4. says

    My heart is crying right with yours Kristen. It’s not an easy job we parents have – on one side we want to protect them from the big bad world and on the other we want them to be strong and make it in that same world. Would inviting a friend or two home from class after school for a play afternoon help?

    For Soeren who is also a rather sensitive boy this was a great way to make a friend or two. This way they got to know each other out of the school environment and at school played together.

    Kristen, if you need to talk please just email – sometimes it helps when mums cry and lament on each other’s shoulders!

  5. mary says

    I have two shy sons, who are now grown.

    It is soo painful to not go to the school at recess and try to fix this situation for your son!

    But, have your son choose one or two kids and have after school play dates once a week to start. Have them at your house, because Jacob feels safe there. And his “home” personality will come out there.

    That’s what I did for my sons, just let them invite someone over. Little by little, he had someone to play with at recess. It’s a start.

    Good luck, I know how you are feeling. It WILL get better for Jacob.

  6. coco says

    Just know that just like you feel better for having shared your pain, I’m sure that Jacob’s burden is also lighter knowing he has his Mom to share his feelings with. It took SO much for you to try to understand this child the teachers see at school – and to talk to him about it. Hopefully he’ll also share very soon with you that recess is a better time because of a new game that he’s good at!

  7. Nicola says

    I don’t have kids, so I can’t imagine what your going through, but my heart broke reading that and now I just want to pick him up and give him a huge cuddle. I was a very quiet kid at school, take heart from the fact that he is playing and engaging with other kids at school.

  8. says

    Beautifully expressed, sadly true about a mother’s pain.
    Children go through so many phases…remember the terrible twos? Hopefully, this too shall pass, but you did the right thing by opening a dialogue. Give him space, encouragement, and a loving family sitting in a warm, aromatic kitchen filled with goodies that Mommy made to come home to.

  9. says

    I thought when I grew up I would leave painful heart breaks behind. I was so happy to have survived elementary, middle school and high school. And yes it felt like surviving. BUT NO ONE TOLD ME…

    Going through those years with your child can be SO MUCH more painful then when you went through them the first time. The Mother bear comes out, the helplessness of watching your child heart break…breaks yours even more.

    Praying your boy can find one good friend he can hang out with.

  10. says

    I feel for you and Jacob! My oldest is not the most outgoing boy at school and is not very good at playing catch. He’s not a big sports kind of kid – loves baseball, but that seems to be it so far.

    It’s so hard to watch your child be the one who’s not included or asked to join in… Aaron is quite a different kid at home, like your son, so it’s hard to reconcile how he’s not always a part of the “action” at school. I ask each day (gently) who he played with and what they did – sometimes he joins in for tag and those type of games, but that’s about it. He’s got one really good friend who doesn’t like sports either, and when that child is not at school, he tends to come home sadder than on other days.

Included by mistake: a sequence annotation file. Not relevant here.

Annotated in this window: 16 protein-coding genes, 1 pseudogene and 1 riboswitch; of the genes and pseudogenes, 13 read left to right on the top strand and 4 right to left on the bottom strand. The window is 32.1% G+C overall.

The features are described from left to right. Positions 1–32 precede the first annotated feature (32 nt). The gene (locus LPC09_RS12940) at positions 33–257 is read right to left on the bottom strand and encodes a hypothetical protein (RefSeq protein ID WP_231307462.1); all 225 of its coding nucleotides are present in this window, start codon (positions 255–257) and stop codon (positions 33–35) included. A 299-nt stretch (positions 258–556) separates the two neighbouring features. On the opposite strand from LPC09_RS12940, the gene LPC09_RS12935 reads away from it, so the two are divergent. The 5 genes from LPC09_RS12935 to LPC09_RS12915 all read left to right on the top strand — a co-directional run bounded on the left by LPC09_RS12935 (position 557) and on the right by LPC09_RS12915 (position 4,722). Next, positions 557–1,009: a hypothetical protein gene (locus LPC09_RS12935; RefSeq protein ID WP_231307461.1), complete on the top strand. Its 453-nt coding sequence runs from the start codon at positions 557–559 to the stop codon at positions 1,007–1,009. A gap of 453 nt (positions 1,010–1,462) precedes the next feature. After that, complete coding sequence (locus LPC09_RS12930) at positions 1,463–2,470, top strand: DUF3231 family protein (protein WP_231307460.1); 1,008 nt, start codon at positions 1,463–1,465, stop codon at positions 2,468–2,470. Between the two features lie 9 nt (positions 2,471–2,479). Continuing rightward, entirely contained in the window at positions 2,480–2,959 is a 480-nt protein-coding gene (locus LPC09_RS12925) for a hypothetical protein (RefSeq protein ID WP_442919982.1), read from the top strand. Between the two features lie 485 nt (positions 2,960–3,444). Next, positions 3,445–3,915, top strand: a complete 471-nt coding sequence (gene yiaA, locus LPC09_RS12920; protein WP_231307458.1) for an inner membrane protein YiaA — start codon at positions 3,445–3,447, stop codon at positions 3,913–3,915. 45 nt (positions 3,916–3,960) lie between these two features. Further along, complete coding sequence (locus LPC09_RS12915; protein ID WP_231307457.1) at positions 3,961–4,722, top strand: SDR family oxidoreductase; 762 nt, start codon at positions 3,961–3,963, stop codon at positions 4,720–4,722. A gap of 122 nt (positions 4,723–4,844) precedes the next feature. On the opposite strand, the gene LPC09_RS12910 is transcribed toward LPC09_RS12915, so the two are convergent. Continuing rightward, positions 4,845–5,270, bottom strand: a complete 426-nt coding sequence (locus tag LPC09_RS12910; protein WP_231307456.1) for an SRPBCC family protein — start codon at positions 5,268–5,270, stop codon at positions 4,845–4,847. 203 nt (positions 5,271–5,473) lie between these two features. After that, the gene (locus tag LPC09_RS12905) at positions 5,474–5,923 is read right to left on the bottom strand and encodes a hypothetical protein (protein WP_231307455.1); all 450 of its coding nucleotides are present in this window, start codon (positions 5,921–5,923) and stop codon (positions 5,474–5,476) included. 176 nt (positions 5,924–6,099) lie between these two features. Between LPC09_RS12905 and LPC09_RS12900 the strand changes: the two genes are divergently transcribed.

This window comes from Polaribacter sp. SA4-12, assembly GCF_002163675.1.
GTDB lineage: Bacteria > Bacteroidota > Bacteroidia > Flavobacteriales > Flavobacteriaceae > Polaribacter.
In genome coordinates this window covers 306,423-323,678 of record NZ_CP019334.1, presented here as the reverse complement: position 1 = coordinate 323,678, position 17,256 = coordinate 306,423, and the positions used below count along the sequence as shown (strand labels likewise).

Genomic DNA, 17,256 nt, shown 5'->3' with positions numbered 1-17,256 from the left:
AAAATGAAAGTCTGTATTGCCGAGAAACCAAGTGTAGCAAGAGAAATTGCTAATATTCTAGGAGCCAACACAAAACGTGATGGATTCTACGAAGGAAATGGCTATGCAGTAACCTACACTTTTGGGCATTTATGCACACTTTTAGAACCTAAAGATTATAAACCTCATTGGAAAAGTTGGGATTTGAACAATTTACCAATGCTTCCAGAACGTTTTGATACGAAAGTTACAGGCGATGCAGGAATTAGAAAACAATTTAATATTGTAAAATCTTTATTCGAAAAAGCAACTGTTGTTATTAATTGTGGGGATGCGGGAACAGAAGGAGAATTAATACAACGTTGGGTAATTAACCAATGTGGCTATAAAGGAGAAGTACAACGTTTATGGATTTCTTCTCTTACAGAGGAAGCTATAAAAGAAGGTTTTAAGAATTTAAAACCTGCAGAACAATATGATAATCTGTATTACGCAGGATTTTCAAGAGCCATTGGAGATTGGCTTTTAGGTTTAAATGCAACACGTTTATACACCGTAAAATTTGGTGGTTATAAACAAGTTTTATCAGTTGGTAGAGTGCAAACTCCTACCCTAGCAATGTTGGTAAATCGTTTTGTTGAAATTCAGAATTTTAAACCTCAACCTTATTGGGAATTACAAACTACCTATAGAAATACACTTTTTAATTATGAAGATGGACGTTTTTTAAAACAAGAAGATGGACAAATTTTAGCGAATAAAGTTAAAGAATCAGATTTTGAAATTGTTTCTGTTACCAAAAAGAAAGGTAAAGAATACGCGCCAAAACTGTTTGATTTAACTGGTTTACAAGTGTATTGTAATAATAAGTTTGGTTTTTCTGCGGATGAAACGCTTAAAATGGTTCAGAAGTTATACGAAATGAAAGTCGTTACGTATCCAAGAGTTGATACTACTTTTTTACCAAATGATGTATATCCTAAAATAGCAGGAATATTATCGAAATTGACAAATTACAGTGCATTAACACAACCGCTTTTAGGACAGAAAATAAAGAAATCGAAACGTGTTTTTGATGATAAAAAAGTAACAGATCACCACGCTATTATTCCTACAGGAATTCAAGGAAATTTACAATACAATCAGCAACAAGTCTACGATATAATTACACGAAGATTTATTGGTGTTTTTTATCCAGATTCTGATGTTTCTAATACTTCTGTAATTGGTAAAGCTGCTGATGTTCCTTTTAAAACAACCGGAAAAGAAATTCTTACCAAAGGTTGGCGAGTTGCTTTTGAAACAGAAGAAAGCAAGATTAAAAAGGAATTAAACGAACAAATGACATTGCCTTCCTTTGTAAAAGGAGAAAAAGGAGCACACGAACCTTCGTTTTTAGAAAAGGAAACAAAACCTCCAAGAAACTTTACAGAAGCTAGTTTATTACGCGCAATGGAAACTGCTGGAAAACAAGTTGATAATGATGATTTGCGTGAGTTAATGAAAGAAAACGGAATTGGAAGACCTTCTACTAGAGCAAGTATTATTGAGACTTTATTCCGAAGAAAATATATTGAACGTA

I second the suggestion of inviting a friend or 2 over for a play date. I did that recently for Aaron and he now has one more boy who he feels he can go ask to play at recess.

    This parenting thing is so hard to do. Wouldn’t it be easier if there were a handbook so we would have the perfect solution to all of these questions?

    patsyks last blog post..Mom’s Lemon Poppyseed Bread

  11. says

    My heart breaks for you, too. When I think of “school” it is always like a commercial…kids working happily, school pictures, etc. It’s not like that. I worked as an aide for 2 years in the “good” school district here. School can be brutal. What I heard come out of the mouths of 3rd and 4th graders made me cry…literally.

    After our son completed 2nd grade, we made the decision to homeschool. It’s not a decision for everyone, I know, but it has worked beautifully for us. Yes, he still has interaction with kids through sports and school groups, etc. It’s actually made him MORE outgoing.

    Well…if you want any info on homeschooling, please feel free to email me. My email is on my blog. :)

    It sounds like you have a really wonderful boy there! :)

    Bridgets last blog post..Church Bake Sale

  12. says

    K… I am right there with you … and don’t have ANY answers for you.

    Know that you ARE raising a wonderful boy … and those traits and quiet spirit will benefit him as he grows into an adult.

    I too heartily SECOND the playdate suggestion … ask his teacher who another “loner” might be .. intervene (just a bit).

    Keep us posted? (no one minds that you’re posting this over here, I promise!)


  13. says

    As a mom, reading your post just breaks my heart! We always want the best for our kids and for them to be happy, and how heartbreaking to hear that he is lonely! I don’t have any amazing words of wisdom for you, but I do think that it’s great that he’s sharing his pain with you. I’d keep that conversation rolling and as long as he’s willing to talk, you can be the one to listen and heal his emotional pain.

    Sarah Cooks last blog post..Changing Your Ways

  14. Lucy says

    Oh my gosh, my heart is breaking for Jacob,too! Is there a way you can find out what the other kids that don’t play kick ball do? A friend of mine had a similar situation with her son and she found out the other boys were into Bakugan so she bought some for her son and now he’s in the “Bakugan group.” Good luck!

  15. says

    Oh Kristen, I’m so sorry!!!! Kye has those days too sometimes. Makes me want to come over and bully some kids on the playground myself!!! :) I agree with the playdate thing, a playdate with Kye won’t be helpful as they don’t attend school together….ask his teacher who in his class would be a good choice. I would definitely revisit with her again. Hopefully she’s the teacher we all want our kids to have and can help. Recess is hard for all kids sometimes, even the ones who are good at kickball! :)

    Whitneys last blog post..BASEBALL